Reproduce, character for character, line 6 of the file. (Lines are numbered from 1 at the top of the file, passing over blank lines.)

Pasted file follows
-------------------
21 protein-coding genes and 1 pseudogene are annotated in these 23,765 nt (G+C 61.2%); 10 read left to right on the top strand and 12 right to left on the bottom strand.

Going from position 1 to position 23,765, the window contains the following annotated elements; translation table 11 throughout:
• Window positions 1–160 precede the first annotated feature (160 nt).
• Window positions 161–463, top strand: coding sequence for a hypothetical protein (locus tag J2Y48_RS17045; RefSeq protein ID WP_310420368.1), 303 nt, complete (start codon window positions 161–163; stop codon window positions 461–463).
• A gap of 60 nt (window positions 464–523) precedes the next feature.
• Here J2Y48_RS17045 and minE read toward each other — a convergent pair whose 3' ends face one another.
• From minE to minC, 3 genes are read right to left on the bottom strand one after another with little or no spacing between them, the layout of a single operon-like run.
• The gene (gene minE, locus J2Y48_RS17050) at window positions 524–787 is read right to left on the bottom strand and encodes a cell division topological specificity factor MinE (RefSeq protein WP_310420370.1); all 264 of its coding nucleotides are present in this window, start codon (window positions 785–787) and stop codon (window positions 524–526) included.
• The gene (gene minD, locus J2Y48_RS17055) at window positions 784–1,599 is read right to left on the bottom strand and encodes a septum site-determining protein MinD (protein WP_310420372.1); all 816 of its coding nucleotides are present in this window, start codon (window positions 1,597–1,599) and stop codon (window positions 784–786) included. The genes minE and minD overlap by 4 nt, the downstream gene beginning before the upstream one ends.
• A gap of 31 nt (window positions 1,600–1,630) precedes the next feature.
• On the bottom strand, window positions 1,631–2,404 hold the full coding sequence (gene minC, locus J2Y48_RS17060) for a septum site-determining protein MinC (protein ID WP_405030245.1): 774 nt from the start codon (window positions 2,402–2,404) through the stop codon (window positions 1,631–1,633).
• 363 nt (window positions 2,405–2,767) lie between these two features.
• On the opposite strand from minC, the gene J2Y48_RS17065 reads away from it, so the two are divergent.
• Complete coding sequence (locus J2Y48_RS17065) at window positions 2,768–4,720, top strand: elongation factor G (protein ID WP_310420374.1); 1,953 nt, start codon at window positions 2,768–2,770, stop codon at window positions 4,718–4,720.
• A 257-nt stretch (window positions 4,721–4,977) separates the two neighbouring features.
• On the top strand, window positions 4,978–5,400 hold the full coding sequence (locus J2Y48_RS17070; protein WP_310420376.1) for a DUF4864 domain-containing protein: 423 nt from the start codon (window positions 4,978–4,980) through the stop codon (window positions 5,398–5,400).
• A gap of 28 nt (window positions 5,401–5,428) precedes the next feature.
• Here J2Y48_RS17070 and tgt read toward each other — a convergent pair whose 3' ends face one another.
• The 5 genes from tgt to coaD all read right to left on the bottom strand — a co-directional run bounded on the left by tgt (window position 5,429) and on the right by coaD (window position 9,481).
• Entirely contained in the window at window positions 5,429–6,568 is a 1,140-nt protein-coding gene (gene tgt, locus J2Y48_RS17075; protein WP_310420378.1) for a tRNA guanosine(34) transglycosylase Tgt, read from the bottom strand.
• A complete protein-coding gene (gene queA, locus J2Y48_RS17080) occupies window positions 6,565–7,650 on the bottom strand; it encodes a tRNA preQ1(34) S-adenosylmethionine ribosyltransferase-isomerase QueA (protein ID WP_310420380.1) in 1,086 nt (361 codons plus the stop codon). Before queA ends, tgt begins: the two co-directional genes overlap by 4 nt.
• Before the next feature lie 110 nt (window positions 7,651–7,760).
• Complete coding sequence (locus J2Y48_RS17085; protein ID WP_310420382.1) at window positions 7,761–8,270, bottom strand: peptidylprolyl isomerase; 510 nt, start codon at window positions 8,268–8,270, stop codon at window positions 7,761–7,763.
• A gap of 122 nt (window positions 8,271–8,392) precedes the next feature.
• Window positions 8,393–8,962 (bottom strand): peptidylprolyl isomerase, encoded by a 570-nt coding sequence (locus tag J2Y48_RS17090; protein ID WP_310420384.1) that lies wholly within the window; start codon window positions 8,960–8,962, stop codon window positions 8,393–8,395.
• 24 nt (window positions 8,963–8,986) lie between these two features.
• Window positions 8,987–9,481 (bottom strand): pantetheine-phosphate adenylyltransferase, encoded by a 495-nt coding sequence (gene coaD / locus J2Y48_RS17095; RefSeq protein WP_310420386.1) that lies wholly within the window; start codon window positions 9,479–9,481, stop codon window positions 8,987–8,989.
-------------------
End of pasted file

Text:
• Here J2Y48_RS17045 and minE read toward each other — a convergent pair whose 3' ends face one another.